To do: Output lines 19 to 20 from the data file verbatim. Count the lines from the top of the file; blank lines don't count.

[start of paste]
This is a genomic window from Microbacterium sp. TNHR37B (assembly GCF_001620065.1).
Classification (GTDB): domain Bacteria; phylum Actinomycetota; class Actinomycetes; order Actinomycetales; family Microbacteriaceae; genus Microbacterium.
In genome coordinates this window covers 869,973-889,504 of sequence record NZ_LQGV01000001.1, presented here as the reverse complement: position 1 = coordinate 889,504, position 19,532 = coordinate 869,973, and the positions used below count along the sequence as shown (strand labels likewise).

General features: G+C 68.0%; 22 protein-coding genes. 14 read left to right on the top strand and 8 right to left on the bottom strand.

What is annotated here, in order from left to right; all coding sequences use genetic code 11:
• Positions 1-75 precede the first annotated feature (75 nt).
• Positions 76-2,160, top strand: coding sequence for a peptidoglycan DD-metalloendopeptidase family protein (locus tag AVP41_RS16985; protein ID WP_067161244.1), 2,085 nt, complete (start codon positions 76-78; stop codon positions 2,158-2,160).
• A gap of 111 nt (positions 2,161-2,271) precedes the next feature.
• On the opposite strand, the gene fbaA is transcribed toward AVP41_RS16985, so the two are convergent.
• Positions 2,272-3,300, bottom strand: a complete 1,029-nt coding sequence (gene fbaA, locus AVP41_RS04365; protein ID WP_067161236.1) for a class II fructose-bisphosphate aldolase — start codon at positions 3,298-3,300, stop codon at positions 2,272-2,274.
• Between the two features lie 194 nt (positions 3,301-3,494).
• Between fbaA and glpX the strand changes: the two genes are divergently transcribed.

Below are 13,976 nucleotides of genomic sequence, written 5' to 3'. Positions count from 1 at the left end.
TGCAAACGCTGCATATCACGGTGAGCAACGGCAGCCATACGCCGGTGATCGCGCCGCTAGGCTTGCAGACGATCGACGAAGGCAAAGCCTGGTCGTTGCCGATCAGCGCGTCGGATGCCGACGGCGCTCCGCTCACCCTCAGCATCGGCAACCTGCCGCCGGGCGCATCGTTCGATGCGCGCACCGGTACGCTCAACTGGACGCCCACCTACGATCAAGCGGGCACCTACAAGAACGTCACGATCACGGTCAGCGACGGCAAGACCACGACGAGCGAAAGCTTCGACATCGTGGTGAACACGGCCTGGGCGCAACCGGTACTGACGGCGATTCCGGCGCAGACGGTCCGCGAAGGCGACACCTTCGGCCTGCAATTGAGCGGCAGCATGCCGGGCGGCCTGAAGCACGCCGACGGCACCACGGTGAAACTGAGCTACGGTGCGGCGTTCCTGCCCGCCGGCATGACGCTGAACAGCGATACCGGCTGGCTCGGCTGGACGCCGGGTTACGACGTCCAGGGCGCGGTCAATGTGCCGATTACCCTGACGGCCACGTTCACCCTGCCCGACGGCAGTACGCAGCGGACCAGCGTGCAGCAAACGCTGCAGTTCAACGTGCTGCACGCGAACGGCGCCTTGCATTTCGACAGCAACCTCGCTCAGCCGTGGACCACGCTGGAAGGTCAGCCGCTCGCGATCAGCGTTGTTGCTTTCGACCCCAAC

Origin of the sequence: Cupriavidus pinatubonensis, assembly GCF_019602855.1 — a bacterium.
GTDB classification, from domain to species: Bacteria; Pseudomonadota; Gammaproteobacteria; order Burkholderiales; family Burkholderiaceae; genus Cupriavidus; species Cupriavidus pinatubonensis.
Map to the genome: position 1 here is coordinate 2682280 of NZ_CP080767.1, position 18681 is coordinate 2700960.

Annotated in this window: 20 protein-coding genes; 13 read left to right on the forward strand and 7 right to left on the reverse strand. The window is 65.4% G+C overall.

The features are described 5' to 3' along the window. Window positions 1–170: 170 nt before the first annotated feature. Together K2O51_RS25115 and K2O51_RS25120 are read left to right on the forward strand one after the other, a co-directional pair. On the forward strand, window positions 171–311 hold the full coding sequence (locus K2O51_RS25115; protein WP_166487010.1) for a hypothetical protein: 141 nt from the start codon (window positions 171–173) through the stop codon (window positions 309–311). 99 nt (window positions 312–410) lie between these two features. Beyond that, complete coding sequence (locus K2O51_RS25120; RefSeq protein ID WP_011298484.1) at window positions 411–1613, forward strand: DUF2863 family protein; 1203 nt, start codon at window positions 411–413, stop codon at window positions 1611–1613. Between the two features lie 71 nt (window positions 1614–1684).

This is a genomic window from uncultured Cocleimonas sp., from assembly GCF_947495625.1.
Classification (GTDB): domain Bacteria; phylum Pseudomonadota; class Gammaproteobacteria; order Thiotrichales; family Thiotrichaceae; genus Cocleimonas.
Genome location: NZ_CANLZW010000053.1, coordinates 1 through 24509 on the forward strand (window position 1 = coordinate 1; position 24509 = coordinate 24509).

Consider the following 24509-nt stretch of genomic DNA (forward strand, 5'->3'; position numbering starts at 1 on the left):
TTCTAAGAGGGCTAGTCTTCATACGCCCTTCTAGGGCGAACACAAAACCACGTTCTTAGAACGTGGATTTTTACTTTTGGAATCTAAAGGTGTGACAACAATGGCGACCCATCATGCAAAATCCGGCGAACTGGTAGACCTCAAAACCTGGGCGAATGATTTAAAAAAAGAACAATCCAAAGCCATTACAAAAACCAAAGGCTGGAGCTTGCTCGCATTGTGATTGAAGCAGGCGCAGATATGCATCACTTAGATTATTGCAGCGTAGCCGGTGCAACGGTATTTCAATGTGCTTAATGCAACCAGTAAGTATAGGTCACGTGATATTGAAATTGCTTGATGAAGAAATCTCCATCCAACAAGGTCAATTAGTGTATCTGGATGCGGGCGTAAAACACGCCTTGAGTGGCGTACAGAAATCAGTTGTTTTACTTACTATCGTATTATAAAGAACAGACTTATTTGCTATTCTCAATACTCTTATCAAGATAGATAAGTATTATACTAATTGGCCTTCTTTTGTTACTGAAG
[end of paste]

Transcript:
The features are described 5' to 3' along the window. Window positions 1–170: 170 nt before the first annotated feature. Together K2O51_RS25115 and K2O51_RS25120 are read left to right on the forward strand one after the other, a co-directional pair. On the forward strand, window positions 171–311 hold the full coding sequence (locus K2O51_RS25115; protein WP_166487010.1) for a hypothetical protein: 141 nt from the start codon (window positions 171–173) through the stop codon (window positions 309–311). 99 nt (window positions 312–410) lie between these two features. Beyond that, complete coding sequence (locus K2O51_RS25120; RefSeq protein ID WP_011298484.1) at window positions 411–1613, forward strand: DUF2863 family protein; 1203 nt, start codon at window positions 411–413, stop codon at window positions 1611–1613. Between the two features lie 71 nt (window positions 1614–1684).

This is a genomic window from uncultured Cocleimonas sp., from assembly GCF_947495625.1.